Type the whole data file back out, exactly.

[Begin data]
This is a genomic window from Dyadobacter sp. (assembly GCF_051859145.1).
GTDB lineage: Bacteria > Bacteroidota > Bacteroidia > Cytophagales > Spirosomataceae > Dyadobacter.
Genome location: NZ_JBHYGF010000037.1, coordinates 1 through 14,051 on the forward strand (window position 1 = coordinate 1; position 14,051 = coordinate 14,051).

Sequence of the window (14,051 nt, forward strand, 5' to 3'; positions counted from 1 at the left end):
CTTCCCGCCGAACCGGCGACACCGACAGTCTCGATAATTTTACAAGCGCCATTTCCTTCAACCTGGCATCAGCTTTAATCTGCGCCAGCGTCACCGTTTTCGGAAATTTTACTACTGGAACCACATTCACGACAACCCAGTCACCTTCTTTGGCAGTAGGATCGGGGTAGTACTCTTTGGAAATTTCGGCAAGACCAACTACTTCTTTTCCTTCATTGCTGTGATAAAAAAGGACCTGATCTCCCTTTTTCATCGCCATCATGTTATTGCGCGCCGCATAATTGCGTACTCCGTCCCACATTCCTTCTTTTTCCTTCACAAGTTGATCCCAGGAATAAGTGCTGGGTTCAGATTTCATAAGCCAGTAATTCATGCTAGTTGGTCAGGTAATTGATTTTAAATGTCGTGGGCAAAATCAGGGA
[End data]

This is a genomic window from Dyadobacter sp. (assembly GCF_051859145.1).
GTDB lineage: Bacteria > Bacteroidota > Bacteroidia > Cytophagales > Spirosomataceae > Dyadobacter.
Genome location: NZ_JBHYGF010000037.1, coordinates 1 through 14,051 on the forward strand (window position 1 = coordinate 1; position 14,051 = coordinate 14,051).

Sequence of the window (14,051 nt, forward strand, 5' to 3'; positions counted from 1 at the left end):
CTTCCCGCCGAACCGGCGACACCGACAGTCTCGATAATTTTACAAGCGCCATTTCCTTCAACCTGGCATCAGCTTTAATCTGCGCCAGCGTCACCGTTTTCGGAAATTTTACTACTGGAACCACATTCACGACAACCCAGTCACCTTCTTTGGCAGTAGGATCGGGGTAGTACTCTTTGGAAATTTCGGCAAGACCAACTACTTCTTTTCCTTCATTGCTGTGATAAAAAAGGACCTGATCTCCCTTTTTCATCGCCATCATGTTATTGCGCGCCGCATAATTGCGTACTCCGTCCCACATTCCTTCTTTTTCCTTCACAAGTTGATCCCAGGAATAAGTGCTGGGTTCAGATTTCATAAGCCAGTAATTCATGCTAGTTGGTCAGGTAATTGATTTTAAATGTCGTGGGCAAAATCAGGGA